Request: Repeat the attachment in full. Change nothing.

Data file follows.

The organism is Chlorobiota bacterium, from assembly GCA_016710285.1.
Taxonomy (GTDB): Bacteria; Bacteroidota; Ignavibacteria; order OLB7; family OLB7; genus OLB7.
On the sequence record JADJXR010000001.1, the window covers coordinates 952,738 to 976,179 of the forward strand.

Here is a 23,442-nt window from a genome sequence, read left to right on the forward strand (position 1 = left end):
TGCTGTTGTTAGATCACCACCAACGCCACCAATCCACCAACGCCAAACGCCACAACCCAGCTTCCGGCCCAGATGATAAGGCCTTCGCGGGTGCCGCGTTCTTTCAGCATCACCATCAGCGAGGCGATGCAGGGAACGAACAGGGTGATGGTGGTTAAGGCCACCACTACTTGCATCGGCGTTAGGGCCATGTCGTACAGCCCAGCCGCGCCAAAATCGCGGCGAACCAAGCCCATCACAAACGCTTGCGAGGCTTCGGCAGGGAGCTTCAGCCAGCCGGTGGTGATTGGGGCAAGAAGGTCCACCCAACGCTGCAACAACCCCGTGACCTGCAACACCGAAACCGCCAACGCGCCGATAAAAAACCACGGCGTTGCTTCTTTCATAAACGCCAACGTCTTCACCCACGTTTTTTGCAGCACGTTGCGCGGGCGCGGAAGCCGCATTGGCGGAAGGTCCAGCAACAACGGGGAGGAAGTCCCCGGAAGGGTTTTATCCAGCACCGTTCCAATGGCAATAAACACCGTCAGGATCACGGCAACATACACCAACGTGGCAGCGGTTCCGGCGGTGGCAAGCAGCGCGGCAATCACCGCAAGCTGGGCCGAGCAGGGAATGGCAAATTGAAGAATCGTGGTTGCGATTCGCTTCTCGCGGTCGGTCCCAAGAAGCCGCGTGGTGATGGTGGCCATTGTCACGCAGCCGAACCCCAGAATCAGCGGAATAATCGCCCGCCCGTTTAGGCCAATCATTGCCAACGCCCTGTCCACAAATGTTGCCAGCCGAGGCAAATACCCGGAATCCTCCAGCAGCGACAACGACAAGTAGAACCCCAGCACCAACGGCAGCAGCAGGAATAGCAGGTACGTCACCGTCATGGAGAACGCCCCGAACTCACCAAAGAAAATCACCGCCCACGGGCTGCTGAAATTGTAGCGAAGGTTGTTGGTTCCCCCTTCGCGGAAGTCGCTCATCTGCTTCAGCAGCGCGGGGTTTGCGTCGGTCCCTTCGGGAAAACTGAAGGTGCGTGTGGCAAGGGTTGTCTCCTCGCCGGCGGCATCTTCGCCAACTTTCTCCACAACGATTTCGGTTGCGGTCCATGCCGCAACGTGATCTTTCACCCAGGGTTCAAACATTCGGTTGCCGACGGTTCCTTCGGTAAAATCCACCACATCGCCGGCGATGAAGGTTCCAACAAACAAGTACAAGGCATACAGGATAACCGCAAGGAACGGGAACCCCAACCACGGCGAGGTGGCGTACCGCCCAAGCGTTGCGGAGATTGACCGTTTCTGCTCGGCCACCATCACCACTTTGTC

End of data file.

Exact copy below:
The organism is Chlorobiota bacterium, from assembly GCA_016710285.1.
Taxonomy (GTDB): Bacteria; Bacteroidota; Ignavibacteria; order OLB7; family OLB7; genus OLB7.
On the sequence record JADJXR010000001.1, the window covers coordinates 952,738 to 976,179 of the forward strand.

Here is a 23,442-nt window from a genome sequence, read left to right on the forward strand (position 1 = left end):
TGCTGTTGTTAGATCACCACCAACGCCACCAATCCACCAACGCCAAACGCCACAACCCAGCTTCCGGCCCAGATGATAAGGCCTTCGCGGGTGCCGCGTTCTTTCAGCATCACCATCAGCGAGGCGATGCAGGGAACGAACAGGGTGATGGTGGTTAAGGCCACCACTACTTGCATCGGCGTTAGGGCCATGTCGTACAGCCCAGCCGCGCCAAAATCGCGGCGAACCAAGCCCATCACAAACGCTTGCGAGGCTTCGGCAGGGAGCTTCAGCCAGCCGGTGGTGATTGGGGCAAGAAGGTCCACCCAACGCTGCAACAACCCCGTGACCTGCAACACCGAAACCGCCAACGCGCCGATAAAAAACCACGGCGTTGCTTCTTTCATAAACGCCAACGTCTTCACCCACGTTTTTTGCAGCACGTTGCGCGGGCGCGGAAGCCGCATTGGCGGAAGGTCCAGCAACAACGGGGAGGAAGTCCCCGGAAGGGTTTTATCCAGCACCGTTCCAATGGCAATAAACACCGTCAGGATCACGGCAACATACACCAACGTGGCAGCGGTTCCGGCGGTGGCAAGCAGCGCGGCAATCACCGCAAGCTGGGCCGAGCAGGGAATGGCAAATTGAAGAATCGTGGTTGCGATTCGCTTCTCGCGGTCGGTCCCAAGAAGCCGCGTGGTGATGGTGGCCATTGTCACGCAGCCGAACCCCAGAATCAGCGGAATAATCGCCCGCCCGTTTAGGCCAATCATTGCCAACGCCCTGTCCACAAATGTTGCCAGCCGAGGCAAATACCCGGAATCCTCCAGCAGCGACAACGACAAGTAGAACCCCAGCACCAACGGCAGCAGCAGGAATAGCAGGTACGTCACCGTCATGGAGAACGCCCCGAACTCACCAAAGAAAATCACCGCCCACGGGCTGCTGAAATTGTAGCGAAGGTTGTTGGTTCCCCCTTCGCGGAAGTCGCTCATCTGCTTCAGCAGCGCGGGGTTTGCGTCGGTCCCTTCGGGAAAACTGAAGGTGCGTGTGGCAAGGGTTGTCTCCTCGCCGGCGGCATCTTCGCCAACTTTCTCCACAACGATTTCGGTTGCGGTCCATGCCGCAACGTGATCTTTCACCCAGGGTTCAAACATTCGGTTGCCGACGGTTCCTTCGGTAAAATCCACCACATCGCCGGCGATGAAGGTTCCAACAAACAAGTACAAGGCATACAGGATAACCGCAAGGAACGGGAACCCCAACCACGGCGAGGTGGCGTACCGCCCAAGCGTTGCGGAGATTGACCGTTTCTGCTCGGCCACCATCACCACTTTGTC